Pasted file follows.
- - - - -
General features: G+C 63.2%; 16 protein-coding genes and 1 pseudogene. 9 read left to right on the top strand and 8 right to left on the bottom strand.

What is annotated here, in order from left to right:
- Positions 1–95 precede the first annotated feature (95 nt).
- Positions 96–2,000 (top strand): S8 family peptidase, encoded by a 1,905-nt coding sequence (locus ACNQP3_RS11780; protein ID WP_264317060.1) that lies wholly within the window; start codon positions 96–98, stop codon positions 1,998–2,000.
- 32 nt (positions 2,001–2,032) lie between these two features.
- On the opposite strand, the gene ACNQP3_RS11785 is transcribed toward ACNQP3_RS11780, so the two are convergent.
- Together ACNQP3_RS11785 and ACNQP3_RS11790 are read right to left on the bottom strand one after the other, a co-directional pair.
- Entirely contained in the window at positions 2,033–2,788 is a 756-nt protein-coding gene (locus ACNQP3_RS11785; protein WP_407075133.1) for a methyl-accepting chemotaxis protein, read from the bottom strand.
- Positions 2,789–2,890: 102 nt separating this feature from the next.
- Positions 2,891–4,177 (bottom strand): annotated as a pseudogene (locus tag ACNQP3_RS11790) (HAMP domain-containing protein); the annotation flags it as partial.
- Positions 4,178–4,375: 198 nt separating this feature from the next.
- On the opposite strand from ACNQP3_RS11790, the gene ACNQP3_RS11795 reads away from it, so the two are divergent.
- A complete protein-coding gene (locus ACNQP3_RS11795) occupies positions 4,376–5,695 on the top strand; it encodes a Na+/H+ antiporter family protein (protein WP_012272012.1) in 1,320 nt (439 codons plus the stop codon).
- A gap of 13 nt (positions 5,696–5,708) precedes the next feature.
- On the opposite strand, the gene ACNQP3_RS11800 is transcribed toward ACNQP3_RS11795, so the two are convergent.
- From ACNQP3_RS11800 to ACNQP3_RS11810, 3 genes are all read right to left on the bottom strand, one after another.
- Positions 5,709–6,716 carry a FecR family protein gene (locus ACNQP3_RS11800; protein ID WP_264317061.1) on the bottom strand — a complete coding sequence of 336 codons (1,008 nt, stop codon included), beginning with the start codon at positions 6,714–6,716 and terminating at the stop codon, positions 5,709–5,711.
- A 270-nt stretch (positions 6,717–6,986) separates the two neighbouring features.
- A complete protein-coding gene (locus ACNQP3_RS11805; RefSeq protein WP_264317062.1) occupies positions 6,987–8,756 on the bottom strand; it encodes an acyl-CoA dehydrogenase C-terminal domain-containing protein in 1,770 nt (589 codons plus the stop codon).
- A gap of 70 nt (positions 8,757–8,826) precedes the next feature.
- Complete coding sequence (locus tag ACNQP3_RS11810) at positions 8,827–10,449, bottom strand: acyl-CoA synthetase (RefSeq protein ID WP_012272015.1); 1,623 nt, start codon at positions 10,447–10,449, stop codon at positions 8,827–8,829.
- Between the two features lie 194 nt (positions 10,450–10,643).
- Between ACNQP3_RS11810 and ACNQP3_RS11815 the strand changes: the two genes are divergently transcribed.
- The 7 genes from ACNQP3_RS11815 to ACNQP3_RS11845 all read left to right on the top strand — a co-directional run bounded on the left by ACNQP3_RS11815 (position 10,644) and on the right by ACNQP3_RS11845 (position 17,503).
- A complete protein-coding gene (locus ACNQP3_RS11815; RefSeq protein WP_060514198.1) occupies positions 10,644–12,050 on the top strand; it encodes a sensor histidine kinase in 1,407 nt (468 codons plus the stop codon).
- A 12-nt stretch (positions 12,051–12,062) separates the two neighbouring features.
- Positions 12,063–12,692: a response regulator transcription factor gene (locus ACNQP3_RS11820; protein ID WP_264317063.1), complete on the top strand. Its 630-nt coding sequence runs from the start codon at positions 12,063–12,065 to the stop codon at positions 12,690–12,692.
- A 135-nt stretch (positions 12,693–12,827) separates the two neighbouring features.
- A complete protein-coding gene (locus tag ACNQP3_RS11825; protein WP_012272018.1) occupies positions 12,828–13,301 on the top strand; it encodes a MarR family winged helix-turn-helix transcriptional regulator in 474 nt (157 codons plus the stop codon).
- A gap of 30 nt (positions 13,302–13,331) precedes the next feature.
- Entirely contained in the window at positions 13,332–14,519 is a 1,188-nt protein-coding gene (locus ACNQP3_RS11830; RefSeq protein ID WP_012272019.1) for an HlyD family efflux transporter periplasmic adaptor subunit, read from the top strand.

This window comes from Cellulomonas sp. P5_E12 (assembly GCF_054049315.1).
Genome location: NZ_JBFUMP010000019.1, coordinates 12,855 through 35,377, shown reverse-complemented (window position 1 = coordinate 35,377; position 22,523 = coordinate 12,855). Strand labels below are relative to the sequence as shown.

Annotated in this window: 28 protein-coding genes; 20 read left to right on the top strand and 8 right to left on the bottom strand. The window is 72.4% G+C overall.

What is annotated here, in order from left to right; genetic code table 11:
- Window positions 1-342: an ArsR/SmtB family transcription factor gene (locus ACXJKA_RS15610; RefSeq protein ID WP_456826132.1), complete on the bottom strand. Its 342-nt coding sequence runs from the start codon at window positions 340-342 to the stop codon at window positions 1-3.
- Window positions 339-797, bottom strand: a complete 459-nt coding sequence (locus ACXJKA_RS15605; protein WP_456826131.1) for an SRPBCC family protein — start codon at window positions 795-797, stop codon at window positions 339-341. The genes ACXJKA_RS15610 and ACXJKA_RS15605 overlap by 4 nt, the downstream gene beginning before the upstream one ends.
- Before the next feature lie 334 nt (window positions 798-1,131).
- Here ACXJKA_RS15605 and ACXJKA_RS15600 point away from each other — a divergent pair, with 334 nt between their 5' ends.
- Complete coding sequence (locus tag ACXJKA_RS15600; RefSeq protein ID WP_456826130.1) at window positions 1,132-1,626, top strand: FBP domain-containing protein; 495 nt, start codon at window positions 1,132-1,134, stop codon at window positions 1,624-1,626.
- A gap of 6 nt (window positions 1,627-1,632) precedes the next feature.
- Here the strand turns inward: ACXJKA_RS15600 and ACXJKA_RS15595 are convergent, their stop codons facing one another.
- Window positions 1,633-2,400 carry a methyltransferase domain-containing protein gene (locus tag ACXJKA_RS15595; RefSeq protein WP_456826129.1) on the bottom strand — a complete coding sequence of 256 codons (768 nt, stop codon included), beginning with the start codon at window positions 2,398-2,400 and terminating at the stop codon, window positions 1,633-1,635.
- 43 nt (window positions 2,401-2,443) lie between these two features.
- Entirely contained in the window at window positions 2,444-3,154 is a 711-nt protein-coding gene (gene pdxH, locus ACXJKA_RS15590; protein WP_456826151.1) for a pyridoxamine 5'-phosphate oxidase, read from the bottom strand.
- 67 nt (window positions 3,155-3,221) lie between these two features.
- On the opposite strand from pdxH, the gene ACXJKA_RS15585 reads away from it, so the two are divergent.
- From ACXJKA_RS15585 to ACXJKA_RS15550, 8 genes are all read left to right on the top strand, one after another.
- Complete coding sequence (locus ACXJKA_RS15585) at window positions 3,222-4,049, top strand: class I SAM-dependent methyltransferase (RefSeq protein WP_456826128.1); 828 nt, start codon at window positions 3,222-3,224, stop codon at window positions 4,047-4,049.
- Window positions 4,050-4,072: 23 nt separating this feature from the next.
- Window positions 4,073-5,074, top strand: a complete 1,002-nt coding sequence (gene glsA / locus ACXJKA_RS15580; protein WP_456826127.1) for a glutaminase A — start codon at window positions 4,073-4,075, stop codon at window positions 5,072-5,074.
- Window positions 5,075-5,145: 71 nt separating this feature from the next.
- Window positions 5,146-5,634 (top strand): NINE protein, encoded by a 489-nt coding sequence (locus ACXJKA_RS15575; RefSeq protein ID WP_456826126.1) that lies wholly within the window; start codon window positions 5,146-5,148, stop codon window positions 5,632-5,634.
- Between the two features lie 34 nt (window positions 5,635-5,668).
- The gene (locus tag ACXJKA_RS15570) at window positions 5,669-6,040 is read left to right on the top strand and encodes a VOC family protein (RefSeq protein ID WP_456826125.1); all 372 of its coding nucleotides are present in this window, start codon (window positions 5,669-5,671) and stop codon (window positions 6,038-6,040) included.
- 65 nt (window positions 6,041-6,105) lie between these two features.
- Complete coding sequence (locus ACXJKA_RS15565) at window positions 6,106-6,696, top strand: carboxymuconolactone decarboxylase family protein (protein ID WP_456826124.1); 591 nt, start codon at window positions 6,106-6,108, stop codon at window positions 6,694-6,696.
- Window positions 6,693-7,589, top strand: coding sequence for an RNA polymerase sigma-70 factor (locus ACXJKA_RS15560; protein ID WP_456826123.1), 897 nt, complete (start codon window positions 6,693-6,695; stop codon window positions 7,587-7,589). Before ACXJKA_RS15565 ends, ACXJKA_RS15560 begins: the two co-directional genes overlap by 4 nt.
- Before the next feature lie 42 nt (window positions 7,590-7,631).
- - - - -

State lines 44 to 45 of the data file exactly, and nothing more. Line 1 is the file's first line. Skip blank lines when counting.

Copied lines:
- 43 nt (window positions 2,401-2,443) lie between these two features.
- Entirely contained in the window at window positions 2,444-3,154 is a 711-nt protein-coding gene (gene pdxH, locus ACXJKA_RS15590; protein WP_456826151.1) for a pyridoxamine 5'-phosphate oxidase, read from the bottom strand.